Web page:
Who is Zen Tran? About the first Asian lead of the Bachelor

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On the 22nd anniversary of the first episode of “The Bachelor,” the franchise announced its first Asian American lead.

It was revealed after Joey Graziade's final selection was revealed during Monday night's finale Zen TranThe 26-year-old physician assistant student from Miami, Florida, will be the next “Bachelorette” lead.

Wearing a purple dress, she walked out on stage to greet an audience of Bachelor Nation alumni and fans. The day before, she was in the emergency room in Scrubs, she said.

The franchise's first Asian lead is “honestly incredible,” he said. Tran is Vietnamese American and bilingual.

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Jen Tran makes history as the first Asian 'Bachelorette' lead

“I feel very grateful and honored to be the first Asian Bachelor in this franchise,” Tran said.

“Growing up, I always wanted to see Asian representation on television. I feel like that's very rare. Anytime Asians are in the media, it's to fill a supporting role, to fulfill some kind of stereotype, and I don't see myself on screen, I don't see myself as a main character,” she said. Because I realized, I found it very fascinating.

She continued, “Standing in this position today, I can't help but think, 'I'm going to lead my love story. I'm going to be the main character in my story.'

In 2017, the franchise made its first major move toward diversity by casting Rachel Lindsay as the first black “Bachelorette” lead. In 2021, the franchise aired its first season with a black bachelor, Matt James.

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When he goes into filming for his season, Tran said, he's looking for a “cheeky joker” and “someone who can take as much as they can eat.”

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Jen Tran appeared on Joey Graziade's season of 'The Bachelor'

Tran was in the top six on this most recent season of “The Bachelor” and was eliminated in episode 7 before going to Graziade's hometown.

Viewers learn more about her during their one-on-one meeting in Episode 3, when she tells Graziade about her turbulent family life. His father slept in his family's basement for six years because of constant fights with his mother, he said.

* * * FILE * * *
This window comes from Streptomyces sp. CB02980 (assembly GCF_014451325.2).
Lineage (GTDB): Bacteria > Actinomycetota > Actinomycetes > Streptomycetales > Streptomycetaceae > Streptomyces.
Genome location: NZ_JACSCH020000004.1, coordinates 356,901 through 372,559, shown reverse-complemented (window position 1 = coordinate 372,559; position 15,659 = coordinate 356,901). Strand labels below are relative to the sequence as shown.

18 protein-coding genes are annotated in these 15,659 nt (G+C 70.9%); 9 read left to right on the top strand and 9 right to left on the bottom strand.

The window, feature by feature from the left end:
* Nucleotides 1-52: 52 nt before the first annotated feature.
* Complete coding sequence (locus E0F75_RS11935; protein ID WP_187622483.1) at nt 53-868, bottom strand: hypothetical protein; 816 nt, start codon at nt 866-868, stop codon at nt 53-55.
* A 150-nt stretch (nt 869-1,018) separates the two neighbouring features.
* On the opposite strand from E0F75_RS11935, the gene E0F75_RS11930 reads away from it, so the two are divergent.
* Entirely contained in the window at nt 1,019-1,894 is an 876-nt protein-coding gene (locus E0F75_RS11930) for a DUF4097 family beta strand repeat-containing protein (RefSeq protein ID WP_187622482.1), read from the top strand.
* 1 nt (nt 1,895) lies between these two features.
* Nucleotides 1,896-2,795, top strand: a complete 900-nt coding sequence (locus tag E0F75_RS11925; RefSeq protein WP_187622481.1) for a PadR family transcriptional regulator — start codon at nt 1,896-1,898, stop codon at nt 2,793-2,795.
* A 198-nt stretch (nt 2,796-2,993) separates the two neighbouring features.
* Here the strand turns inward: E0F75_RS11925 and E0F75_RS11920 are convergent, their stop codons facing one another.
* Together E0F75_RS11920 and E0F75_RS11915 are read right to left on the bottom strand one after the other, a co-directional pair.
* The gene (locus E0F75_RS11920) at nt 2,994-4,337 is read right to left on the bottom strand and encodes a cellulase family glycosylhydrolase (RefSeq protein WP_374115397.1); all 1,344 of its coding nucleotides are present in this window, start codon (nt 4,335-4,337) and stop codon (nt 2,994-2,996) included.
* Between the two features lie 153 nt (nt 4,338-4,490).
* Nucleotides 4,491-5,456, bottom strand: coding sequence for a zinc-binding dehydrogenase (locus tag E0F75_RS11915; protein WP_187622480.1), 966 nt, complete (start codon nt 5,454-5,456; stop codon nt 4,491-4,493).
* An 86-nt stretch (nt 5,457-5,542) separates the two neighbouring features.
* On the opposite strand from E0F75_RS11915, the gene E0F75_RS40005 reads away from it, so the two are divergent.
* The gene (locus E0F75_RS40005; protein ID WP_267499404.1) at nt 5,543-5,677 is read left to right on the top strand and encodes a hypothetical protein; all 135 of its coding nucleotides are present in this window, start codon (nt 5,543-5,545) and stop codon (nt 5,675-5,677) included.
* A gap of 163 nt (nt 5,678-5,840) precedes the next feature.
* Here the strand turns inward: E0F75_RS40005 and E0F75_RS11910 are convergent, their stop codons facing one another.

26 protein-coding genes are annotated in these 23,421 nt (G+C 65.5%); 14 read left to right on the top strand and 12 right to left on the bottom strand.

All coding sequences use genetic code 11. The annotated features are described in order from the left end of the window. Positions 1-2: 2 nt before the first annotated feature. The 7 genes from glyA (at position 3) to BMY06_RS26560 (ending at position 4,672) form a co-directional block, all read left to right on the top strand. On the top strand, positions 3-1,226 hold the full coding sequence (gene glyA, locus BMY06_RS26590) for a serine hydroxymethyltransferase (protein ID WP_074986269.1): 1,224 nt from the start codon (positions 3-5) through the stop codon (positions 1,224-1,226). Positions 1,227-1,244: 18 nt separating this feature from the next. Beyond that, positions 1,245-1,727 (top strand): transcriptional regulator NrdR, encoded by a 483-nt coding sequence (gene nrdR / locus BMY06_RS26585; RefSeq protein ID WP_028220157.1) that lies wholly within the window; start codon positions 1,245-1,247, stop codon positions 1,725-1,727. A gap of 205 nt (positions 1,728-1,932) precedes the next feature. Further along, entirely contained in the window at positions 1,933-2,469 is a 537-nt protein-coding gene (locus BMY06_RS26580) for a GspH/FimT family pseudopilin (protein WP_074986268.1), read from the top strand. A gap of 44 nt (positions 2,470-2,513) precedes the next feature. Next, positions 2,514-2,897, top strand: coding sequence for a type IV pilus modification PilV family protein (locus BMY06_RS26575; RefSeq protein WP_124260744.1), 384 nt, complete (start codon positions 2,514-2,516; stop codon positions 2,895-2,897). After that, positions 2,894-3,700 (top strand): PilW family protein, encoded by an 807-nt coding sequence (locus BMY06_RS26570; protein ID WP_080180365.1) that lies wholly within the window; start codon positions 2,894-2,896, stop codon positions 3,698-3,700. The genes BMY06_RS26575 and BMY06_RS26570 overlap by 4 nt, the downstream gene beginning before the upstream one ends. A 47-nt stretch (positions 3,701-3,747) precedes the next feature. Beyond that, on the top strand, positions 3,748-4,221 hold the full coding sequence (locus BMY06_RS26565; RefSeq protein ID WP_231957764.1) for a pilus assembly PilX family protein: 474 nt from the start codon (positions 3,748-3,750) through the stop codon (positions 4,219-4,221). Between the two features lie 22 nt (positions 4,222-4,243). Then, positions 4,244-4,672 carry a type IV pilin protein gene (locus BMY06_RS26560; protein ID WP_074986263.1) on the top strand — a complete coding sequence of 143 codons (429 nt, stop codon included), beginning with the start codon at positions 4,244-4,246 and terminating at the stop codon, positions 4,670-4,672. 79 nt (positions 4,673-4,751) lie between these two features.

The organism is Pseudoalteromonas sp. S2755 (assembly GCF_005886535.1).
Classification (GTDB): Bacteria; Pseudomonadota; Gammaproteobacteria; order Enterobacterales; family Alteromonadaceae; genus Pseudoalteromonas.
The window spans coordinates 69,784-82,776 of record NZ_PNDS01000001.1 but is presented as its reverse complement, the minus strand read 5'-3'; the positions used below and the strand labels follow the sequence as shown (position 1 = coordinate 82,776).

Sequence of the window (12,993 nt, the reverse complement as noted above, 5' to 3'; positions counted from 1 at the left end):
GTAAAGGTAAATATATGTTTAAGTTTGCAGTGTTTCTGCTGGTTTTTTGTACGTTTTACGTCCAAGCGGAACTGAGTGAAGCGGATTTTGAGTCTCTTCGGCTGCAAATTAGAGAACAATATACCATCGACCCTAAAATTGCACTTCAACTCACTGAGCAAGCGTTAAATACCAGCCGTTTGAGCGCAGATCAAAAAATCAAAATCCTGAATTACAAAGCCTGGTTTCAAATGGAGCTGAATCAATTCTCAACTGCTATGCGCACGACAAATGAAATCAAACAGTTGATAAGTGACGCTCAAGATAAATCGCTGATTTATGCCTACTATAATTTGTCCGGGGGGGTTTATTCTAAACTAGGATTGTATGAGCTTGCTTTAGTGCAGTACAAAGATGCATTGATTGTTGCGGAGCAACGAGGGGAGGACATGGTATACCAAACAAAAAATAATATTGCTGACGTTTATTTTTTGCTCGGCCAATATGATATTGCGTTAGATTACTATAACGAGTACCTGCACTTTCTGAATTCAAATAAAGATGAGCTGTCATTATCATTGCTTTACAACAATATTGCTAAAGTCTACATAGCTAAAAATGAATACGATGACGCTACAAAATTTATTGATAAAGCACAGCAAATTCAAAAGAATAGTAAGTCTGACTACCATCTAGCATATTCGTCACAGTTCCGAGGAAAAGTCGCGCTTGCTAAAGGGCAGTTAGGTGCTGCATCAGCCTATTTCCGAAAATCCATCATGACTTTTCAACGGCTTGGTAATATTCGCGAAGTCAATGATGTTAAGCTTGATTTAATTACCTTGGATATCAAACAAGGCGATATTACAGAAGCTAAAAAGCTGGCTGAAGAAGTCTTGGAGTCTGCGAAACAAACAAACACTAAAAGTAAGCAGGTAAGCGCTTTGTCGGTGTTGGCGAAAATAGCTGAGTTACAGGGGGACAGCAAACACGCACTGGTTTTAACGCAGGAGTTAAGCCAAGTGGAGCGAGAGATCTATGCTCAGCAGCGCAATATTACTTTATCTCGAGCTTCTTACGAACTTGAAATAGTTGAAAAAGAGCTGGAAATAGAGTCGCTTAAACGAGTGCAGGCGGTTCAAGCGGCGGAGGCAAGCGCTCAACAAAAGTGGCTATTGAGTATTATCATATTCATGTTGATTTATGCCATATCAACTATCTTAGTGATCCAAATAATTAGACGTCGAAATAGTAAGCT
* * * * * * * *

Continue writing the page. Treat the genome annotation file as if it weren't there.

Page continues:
“I've been in some bad relationships in the past, and I've definitely gone through periods where I thought I was never going to fall in love, never find anyone. It's because of the way I grew up with my family,” she told Graziade.

“It was a very traumatic place to grow up,” he said. “I always felt so unloved by my dad and the whole family situation growing up. I never felt truly loved.”

He revealed that he no longer has a relationship with his dad, and on the March 18 episode of “Girls Tell All,” he described how he and his mom are getting along.

Their “adult relationship is a little bit (detailed) because in Asian culture, you live with your parents until you get married, sometimes even after you get married,” Tran said. “She's never seen me as a full adult. But watching me on TV, seeing me fall in love, and seeing me grow into my own person, she's really been monumental in our relationship because I can feel her seeing me as my own person. .”

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“She's the girl I want to be when I grow up,” he said of his mom. “She came here from Vietnam and she quit medical school to provide a good life for my brother and me. When my dad left, she took on the role of two parents and never once complained.”

According to ABC's press release, “Tran is a sweet and compassionate woman who has dedicated her life to helping others and is currently studying to become a paramedic. When not studying, Tran enjoys reading, paddleboarding and traveling. She has a chance.”

Asian Americans are underrepresented in television and movies

Nielsen's 2023 report An analysis of Asian American representation in the media revealed that Asian American and Native Hawaiian/Pacific Islander (AANHPI) audiences “feel the least represented among all ethnic groups in the media.”

And, according to the report, “AANHBI people are underrepresented in broadcast and cable programming, which accounts for the majority of viewing among American viewers.”

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In 2022, AANHPI had a 4.1% screen share of broadcast content (including those on ABC), compared to a population estimate of 6.4% – and a 5% screen share when viewing broadcast, cable and streaming content.

East Asians see more representation than South Asians, Southeast Asians, and Native Hawaiians and Pacific Islanders.

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